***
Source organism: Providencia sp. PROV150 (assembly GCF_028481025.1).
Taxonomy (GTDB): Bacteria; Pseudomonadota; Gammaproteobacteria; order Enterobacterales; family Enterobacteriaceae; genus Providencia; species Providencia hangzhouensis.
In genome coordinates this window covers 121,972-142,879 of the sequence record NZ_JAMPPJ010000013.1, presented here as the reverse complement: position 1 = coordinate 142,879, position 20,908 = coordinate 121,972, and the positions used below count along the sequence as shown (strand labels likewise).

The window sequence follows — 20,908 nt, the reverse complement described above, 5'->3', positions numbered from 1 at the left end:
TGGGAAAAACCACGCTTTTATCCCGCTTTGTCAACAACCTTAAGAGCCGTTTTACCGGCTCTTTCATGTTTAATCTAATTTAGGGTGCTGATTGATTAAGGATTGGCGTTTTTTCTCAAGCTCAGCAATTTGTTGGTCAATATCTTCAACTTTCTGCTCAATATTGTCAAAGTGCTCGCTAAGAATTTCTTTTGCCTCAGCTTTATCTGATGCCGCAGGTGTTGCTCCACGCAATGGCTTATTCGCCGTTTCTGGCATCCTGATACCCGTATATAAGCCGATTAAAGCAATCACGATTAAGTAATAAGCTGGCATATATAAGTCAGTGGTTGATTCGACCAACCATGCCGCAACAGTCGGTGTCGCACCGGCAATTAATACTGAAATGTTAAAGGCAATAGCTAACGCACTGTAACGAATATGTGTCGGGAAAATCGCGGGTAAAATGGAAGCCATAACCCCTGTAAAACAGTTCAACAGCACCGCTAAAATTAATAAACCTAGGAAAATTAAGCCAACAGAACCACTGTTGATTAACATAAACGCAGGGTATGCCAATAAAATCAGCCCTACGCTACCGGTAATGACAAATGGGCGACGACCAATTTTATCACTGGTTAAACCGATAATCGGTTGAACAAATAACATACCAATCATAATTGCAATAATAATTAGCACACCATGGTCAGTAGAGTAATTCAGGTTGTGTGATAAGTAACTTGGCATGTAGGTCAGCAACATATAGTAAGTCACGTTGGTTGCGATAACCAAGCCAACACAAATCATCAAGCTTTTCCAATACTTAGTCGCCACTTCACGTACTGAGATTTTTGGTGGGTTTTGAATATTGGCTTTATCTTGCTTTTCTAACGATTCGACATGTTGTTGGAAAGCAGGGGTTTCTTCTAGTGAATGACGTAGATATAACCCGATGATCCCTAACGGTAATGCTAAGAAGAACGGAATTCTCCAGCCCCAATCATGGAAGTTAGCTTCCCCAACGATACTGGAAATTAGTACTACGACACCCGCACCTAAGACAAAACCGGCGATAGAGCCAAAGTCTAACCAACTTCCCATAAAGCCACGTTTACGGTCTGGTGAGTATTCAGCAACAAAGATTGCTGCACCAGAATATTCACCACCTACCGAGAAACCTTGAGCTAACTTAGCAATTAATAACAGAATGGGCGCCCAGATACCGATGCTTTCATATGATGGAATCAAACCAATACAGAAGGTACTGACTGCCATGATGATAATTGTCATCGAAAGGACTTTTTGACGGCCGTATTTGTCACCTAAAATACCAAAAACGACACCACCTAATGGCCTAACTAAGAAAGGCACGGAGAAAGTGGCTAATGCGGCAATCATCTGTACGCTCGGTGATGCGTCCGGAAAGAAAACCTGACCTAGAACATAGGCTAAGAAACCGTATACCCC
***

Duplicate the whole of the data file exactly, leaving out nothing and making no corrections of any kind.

Source organism: Providencia sp. PROV150 (assembly GCF_028481025.1).
Taxonomy (GTDB): Bacteria; Pseudomonadota; Gammaproteobacteria; order Enterobacterales; family Enterobacteriaceae; genus Providencia; species Providencia hangzhouensis.
In genome coordinates this window covers 121,972-142,879 of the sequence record NZ_JAMPPJ010000013.1, presented here as the reverse complement: position 1 = coordinate 142,879, position 20,908 = coordinate 121,972, and the positions used below count along the sequence as shown (strand labels likewise).

The window sequence follows — 20,908 nt, the reverse complement described above, 5'->3', positions numbered from 1 at the left end:
TGGGAAAAACCACGCTTTTATCCCGCTTTGTCAACAACCTTAAGAGCCGTTTTACCGGCTCTTTCATGTTTAATCTAATTTAGGGTGCTGATTGATTAAGGATTGGCGTTTTTTCTCAAGCTCAGCAATTTGTTGGTCAATATCTTCAACTTTCTGCTCAATATTGTCAAAGTGCTCGCTAAGAATTTCTTTTGCCTCAGCTTTATCTGATGCCGCAGGTGTTGCTCCACGCAATGGCTTATTCGCCGTTTCTGGCATCCTGATACCCGTATATAAGCCGATTAAAGCAATCACGATTAAGTAATAAGCTGGCATATATAAGTCAGTGGTTGATTCGACCAACCATGCCGCAACAGTCGGTGTCGCACCGGCAATTAATACTGAAATGTTAAAGGCAATAGCTAACGCACTGTAACGAATATGTGTCGGGAAAATCGCGGGTAAAATGGAAGCCATAACCCCTGTAAAACAGTTCAACAGCACCGCTAAAATTAATAAACCTAGGAAAATTAAGCCAACAGAACCACTGTTGATTAACATAAACGCAGGGTATGCCAATAAAATCAGCCCTACGCTACCGGTAATGACAAATGGGCGACGACCAATTTTATCACTGGTTAAACCGATAATCGGTTGAACAAATAACATACCAATCATAATTGCAATAATAATTAGCACACCATGGTCAGTAGAGTAATTCAGGTTGTGTGATAAGTAACTTGGCATGTAGGTCAGCAACATATAGTAAGTCACGTTGGTTGCGATAACCAAGCCAACACAAATCATCAAGCTTTTCCAATACTTAGTCGCCACTTCACGTACTGAGATTTTTGGTGGGTTTTGAATATTGGCTTTATCTTGCTTTTCTAACGATTCGACATGTTGTTGGAAAGCAGGGGTTTCTTCTAGTGAATGACGTAGATATAACCCGATGATCCCTAACGGTAATGCTAAGAAGAACGGAATTCTCCAGCCCCAATCATGGAAGTTAGCTTCCCCAACGATACTGGAAATTAGTACTACGACACCCGCACCTAAGACAAAACCGGCGATAGAGCCAAAGTCTAACCAACTTCCCATAAAGCCACGTTTACGGTCTGGTGAGTATTCAGCAACAAAGATTGCTGCACCAGAATATTCACCACCTACCGAGAAACCTTGAGCTAACTTAGCAATTAATAACAGAATGGGCGCCCAGATACCGATGCTTTCATATGATGGAATCAAACCAATACAGAAGGTACTGACTGCCATGATGATAATTGTCATCGAAAGGACTTTTTGACGGCCGTATTTGTCACCTAAAATACCAAAAACGACACCACCTAATGGCCTAACTAAGAAAGGCACGGAGAAAGTGGCTAATGCGGCAATCATCTGTACGCTCGGTGATGCGTCCGGAAAGAAAACCTGACCTAGAACATAGGCTAAGAAACCGTATACCCC